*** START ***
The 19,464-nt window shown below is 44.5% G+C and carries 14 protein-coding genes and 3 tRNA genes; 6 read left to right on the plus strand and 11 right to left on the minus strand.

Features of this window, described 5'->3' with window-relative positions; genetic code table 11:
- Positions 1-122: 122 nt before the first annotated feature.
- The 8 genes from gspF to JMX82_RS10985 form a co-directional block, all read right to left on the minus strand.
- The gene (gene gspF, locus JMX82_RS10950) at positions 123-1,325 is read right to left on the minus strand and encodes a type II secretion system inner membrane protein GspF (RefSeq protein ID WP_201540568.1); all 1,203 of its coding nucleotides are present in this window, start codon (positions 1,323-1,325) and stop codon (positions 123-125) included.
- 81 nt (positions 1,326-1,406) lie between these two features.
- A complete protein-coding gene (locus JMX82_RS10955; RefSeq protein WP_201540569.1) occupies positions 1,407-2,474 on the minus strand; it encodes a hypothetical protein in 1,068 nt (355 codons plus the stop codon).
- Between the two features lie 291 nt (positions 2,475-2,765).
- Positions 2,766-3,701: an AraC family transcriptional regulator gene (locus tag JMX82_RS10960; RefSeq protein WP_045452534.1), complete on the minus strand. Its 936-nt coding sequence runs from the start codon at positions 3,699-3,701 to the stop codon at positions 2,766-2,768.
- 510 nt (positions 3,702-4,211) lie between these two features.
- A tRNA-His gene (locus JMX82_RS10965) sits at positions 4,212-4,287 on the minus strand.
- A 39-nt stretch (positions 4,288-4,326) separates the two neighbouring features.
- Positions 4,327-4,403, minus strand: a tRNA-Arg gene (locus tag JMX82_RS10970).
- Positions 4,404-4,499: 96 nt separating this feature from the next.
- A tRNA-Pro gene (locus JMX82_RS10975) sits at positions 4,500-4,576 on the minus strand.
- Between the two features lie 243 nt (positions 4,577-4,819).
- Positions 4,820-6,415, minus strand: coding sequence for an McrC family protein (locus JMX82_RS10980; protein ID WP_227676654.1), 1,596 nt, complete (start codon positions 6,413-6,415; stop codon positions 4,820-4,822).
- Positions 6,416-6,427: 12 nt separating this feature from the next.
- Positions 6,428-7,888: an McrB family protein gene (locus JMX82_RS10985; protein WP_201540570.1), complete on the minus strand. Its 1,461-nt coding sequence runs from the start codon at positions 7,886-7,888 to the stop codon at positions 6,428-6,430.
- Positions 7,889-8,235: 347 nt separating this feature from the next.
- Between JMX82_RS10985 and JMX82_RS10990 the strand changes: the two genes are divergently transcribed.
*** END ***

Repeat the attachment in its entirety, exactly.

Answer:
The 19,464-nt window shown below is 44.5% G+C and carries 14 protein-coding genes and 3 tRNA genes; 6 read left to right on the plus strand and 11 right to left on the minus strand.

Features of this window, described 5'->3' with window-relative positions; genetic code table 11:
- Positions 1-122: 122 nt before the first annotated feature.
- The 8 genes from gspF to JMX82_RS10985 form a co-directional block, all read right to left on the minus strand.
- The gene (gene gspF, locus JMX82_RS10950) at positions 123-1,325 is read right to left on the minus strand and encodes a type II secretion system inner membrane protein GspF (RefSeq protein ID WP_201540568.1); all 1,203 of its coding nucleotides are present in this window, start codon (positions 1,323-1,325) and stop codon (positions 123-125) included.
- 81 nt (positions 1,326-1,406) lie between these two features.
- A complete protein-coding gene (locus JMX82_RS10955; RefSeq protein WP_201540569.1) occupies positions 1,407-2,474 on the minus strand; it encodes a hypothetical protein in 1,068 nt (355 codons plus the stop codon).
- Between the two features lie 291 nt (positions 2,475-2,765).
- Positions 2,766-3,701: an AraC family transcriptional regulator gene (locus tag JMX82_RS10960; RefSeq protein WP_045452534.1), complete on the minus strand. Its 936-nt coding sequence runs from the start codon at positions 3,699-3,701 to the stop codon at positions 2,766-2,768.
- 510 nt (positions 3,702-4,211) lie between these two features.
- A tRNA-His gene (locus JMX82_RS10965) sits at positions 4,212-4,287 on the minus strand.
- A 39-nt stretch (positions 4,288-4,326) separates the two neighbouring features.
- Positions 4,327-4,403, minus strand: a tRNA-Arg gene (locus tag JMX82_RS10970).
- Positions 4,404-4,499: 96 nt separating this feature from the next.
- A tRNA-Pro gene (locus JMX82_RS10975) sits at positions 4,500-4,576 on the minus strand.
- Between the two features lie 243 nt (positions 4,577-4,819).
- Positions 4,820-6,415, minus strand: coding sequence for an McrC family protein (locus JMX82_RS10980; protein ID WP_227676654.1), 1,596 nt, complete (start codon positions 6,413-6,415; stop codon positions 4,820-4,822).
- Positions 6,416-6,427: 12 nt separating this feature from the next.
- Positions 6,428-7,888: an McrB family protein gene (locus JMX82_RS10985; protein WP_201540570.1), complete on the minus strand. Its 1,461-nt coding sequence runs from the start codon at positions 7,886-7,888 to the stop codon at positions 6,428-6,430.
- Positions 7,889-8,235: 347 nt separating this feature from the next.
- Between JMX82_RS10985 and JMX82_RS10990 the strand changes: the two genes are divergently transcribed.